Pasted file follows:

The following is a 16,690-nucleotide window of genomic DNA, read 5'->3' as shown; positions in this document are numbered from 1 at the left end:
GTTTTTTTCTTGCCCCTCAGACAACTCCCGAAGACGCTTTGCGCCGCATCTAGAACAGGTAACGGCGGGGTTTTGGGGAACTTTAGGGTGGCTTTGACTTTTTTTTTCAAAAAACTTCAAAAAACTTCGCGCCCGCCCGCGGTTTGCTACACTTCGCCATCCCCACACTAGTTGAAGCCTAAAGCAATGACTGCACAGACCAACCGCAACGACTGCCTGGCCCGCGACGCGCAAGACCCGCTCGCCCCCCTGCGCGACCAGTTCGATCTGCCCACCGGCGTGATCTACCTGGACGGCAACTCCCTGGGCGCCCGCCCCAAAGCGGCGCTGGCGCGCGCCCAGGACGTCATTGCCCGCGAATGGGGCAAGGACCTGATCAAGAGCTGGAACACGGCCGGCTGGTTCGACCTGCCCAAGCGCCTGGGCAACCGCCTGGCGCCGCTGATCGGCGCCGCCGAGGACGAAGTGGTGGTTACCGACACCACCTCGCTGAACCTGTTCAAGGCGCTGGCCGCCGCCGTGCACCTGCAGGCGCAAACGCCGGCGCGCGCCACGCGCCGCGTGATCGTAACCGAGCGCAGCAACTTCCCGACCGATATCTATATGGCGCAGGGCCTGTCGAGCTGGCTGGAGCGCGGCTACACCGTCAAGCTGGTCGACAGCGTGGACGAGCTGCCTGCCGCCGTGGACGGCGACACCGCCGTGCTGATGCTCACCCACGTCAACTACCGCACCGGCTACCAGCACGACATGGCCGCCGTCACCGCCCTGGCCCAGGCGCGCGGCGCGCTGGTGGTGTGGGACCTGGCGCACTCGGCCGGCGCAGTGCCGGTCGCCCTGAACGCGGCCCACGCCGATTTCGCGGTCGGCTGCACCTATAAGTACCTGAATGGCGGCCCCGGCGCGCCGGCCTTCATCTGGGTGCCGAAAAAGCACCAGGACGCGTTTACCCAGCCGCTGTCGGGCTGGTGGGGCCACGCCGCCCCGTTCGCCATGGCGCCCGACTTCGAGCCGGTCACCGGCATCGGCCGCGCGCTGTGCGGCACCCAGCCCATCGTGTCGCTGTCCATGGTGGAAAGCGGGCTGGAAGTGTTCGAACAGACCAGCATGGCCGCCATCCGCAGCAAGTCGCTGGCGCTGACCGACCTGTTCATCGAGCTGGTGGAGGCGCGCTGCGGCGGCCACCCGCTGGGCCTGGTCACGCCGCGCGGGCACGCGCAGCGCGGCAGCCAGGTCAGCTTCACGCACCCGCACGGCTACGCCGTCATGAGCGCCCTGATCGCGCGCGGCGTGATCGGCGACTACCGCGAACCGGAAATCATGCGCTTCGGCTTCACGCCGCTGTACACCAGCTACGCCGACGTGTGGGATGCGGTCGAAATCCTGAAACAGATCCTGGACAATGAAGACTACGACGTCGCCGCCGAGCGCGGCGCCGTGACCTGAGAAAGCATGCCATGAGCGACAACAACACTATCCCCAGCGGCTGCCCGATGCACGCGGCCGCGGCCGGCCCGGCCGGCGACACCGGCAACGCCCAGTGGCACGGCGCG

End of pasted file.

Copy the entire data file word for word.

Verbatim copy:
The following is a 16,690-nucleotide window of genomic DNA, read 5'->3' as shown; positions in this document are numbered from 1 at the left end:
GTTTTTTTCTTGCCCCTCAGACAACTCCCGAAGACGCTTTGCGCCGCATCTAGAACAGGTAACGGCGGGGTTTTGGGGAACTTTAGGGTGGCTTTGACTTTTTTTTTCAAAAAACTTCAAAAAACTTCGCGCCCGCCCGCGGTTTGCTACACTTCGCCATCCCCACACTAGTTGAAGCCTAAAGCAATGACTGCACAGACCAACCGCAACGACTGCCTGGCCCGCGACGCGCAAGACCCGCTCGCCCCCCTGCGCGACCAGTTCGATCTGCCCACCGGCGTGATCTACCTGGACGGCAACTCCCTGGGCGCCCGCCCCAAAGCGGCGCTGGCGCGCGCCCAGGACGTCATTGCCCGCGAATGGGGCAAGGACCTGATCAAGAGCTGGAACACGGCCGGCTGGTTCGACCTGCCCAAGCGCCTGGGCAACCGCCTGGCGCCGCTGATCGGCGCCGCCGAGGACGAAGTGGTGGTTACCGACACCACCTCGCTGAACCTGTTCAAGGCGCTGGCCGCCGCCGTGCACCTGCAGGCGCAAACGCCGGCGCGCGCCACGCGCCGCGTGATCGTAACCGAGCGCAGCAACTTCCCGACCGATATCTATATGGCGCAGGGCCTGTCGAGCTGGCTGGAGCGCGGCTACACCGTCAAGCTGGTCGACAGCGTGGACGAGCTGCCTGCCGCCGTGGACGGCGACACCGCCGTGCTGATGCTCACCCACGTCAACTACCGCACCGGCTACCAGCACGACATGGCCGCCGTCACCGCCCTGGCCCAGGCGCGCGGCGCGCTGGTGGTGTGGGACCTGGCGCACTCGGCCGGCGCAGTGCCGGTCGCCCTGAACGCGGCCCACGCCGATTTCGCGGTCGGCTGCACCTATAAGTACCTGAATGGCGGCCCCGGCGCGCCGGCCTTCATCTGGGTGCCGAAAAAGCACCAGGACGCGTTTACCCAGCCGCTGTCGGGCTGGTGGGGCCACGCCGCCCCGTTCGCCATGGCGCCCGACTTCGAGCCGGTCACCGGCATCGGCCGCGCGCTGTGCGGCACCCAGCCCATCGTGTCGCTGTCCATGGTGGAAAGCGGGCTGGAAGTGTTCGAACAGACCAGCATGGCCGCCATCCGCAGCAAGTCGCTGGCGCTGACCGACCTGTTCATCGAGCTGGTGGAGGCGCGCTGCGGCGGCCACCCGCTGGGCCTGGTCACGCCGCGCGGGCACGCGCAGCGCGGCAGCCAGGTCAGCTTCACGCACCCGCACGGCTACGCCGTCATGAGCGCCCTGATCGCGCGCGGCGTGATCGGCGACTACCGCGAACCGGAAATCATGCGCTTCGGCTTCACGCCGCTGTACACCAGCTACGCCGACGTGTGGGATGCGGTCGAAATCCTGAAACAGATCCTGGACAATGAAGACTACGACGTCGCCGCCGAGCGCGGCGCCGTGACCTGAGAAAGCATGCCATGAGCGACAACAACACTATCCCCAGCGGCTGCCCGATGCACGCGGCCGCGGCCGGCCCGGCCGGCGACACCGGCAACGCCCAGTGGCACGGCGCG